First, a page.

I’ve dealt with severe depression and thoughts of suicide on endless loop since I was 14. I don’t know where these women are who are perpetually “allowed, indeed required, to have feelings.” I guess they exist, but that’s not my personal experience. Strangely, one of the reasons I follow the Good Men Project is because despite being a woman, raised alongside women, in the care of so many women, so many of the descriptions men post about their experiences mirror my own. Stoic emptiness has been ingrained into me as well. Because the women in my family are strong. My mother is strong. And, outwardly, you would think I was strong, too. Right up until I wade out into that same creek beside you.

      This is my red flag: “I’m staying in bed for days but hardly sleeping, I’m not forming any memories of time that passes, I’m not doing any of the things I need to do, but I don’t feel bad. Don’t feel much of anything. Heck, I’m barely even there.”

      • I don’t know where these women are who are perpetually “allowed, indeed required, to have feelings.” I guess they exist, but that’s not my personal experience.
        You can take a look at how mental health is looked at and talked about. The focus is often on women. Even at a casual glance how many anit-depressant ads have you ever seen with men in them. Now to be clear I’m not angry at women or anything like that but when it comes to healthy, healing, expression and resolving of one’s mental and emotional health, women have a major lead over men.

        So yes while that may not be your experience that is the case.

  5. Noah, that was a brilliant article. The history, the descriptions, and especially the final two paragraphs are poignant, well-written and excellent advice for other men.

    “That’s the trap of depression, for men. When it comes not as sadness or tears but as numbness, as nothingness. The masculine ideal is stoic, enduring, emotionless. So if we’re not feeling anything, that must mean we’re doing it right. That must mean we’re fine. We’re fine right up until we wade out into a creek and put a gun to our heads.”

    “when someone asks me how I’m doing, little by little I’m getting better at saying “I’m pretty depressed and I’m having a hard time dealing with things.” It’s not much, but it’s better than being just fine. Ask yourself whether maybe that’s something you need to say, and who you might need to say it to. They will almost certainly be more willing to hear it than you think they will be.”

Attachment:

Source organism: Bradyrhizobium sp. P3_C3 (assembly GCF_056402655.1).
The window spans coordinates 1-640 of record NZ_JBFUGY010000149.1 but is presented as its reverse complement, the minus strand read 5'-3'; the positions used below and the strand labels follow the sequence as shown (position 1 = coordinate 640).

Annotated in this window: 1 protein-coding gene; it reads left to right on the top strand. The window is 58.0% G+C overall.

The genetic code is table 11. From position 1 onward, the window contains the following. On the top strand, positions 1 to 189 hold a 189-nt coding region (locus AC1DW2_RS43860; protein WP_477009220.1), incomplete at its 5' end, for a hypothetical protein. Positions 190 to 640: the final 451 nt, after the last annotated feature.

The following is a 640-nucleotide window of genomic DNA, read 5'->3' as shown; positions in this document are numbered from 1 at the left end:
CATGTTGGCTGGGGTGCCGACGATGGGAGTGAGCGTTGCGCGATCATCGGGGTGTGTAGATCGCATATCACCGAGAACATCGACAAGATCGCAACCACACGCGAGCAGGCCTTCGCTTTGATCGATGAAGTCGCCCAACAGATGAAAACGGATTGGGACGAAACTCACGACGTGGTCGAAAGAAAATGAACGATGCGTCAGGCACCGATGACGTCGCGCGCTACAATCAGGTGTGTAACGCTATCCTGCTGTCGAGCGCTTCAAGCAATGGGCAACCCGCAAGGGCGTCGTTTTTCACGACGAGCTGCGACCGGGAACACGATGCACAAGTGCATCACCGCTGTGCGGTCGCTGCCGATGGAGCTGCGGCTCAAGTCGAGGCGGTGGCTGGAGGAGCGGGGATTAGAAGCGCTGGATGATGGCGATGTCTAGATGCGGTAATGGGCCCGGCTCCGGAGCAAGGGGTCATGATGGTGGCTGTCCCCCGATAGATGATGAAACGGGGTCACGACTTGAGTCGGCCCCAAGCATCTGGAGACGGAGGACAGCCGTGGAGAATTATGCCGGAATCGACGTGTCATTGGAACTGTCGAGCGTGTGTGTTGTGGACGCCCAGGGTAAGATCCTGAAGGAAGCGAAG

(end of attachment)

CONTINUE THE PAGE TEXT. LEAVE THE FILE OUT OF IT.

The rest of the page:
These two quotes, in particular, are must-read.

  6. Thank you for sharing this.

  7. I suffer from manic depression and I have been writing a research report on the history of women and madness in the 1900′s in America and Britain. Most recently, geneticists think that bipolar and a unipolar depression are caused by some genotype or neurotransmitter, but we only have estimates–clinical psychologists think “madness” is completely a societal construct or our psychosomatic response to psychological trauma. This type of psychoanalysis stigmatizes the sufferer and also prevents a person from seeking psychiatric treatment. If you suffer from depression, nothing is wrong with you…it doesn’t mean that you are a bad person or were abused as a child. As a society, we need to move away from theses stereotypes, which stigmatize mental illness patients–there are different types of depression. Although a person can become depressed due to physical circumstances, illnesses such as bipolar and unipolar depression are strongly believed to be caused by genetic or an underlying biochemical mechanism…not “hormonal.”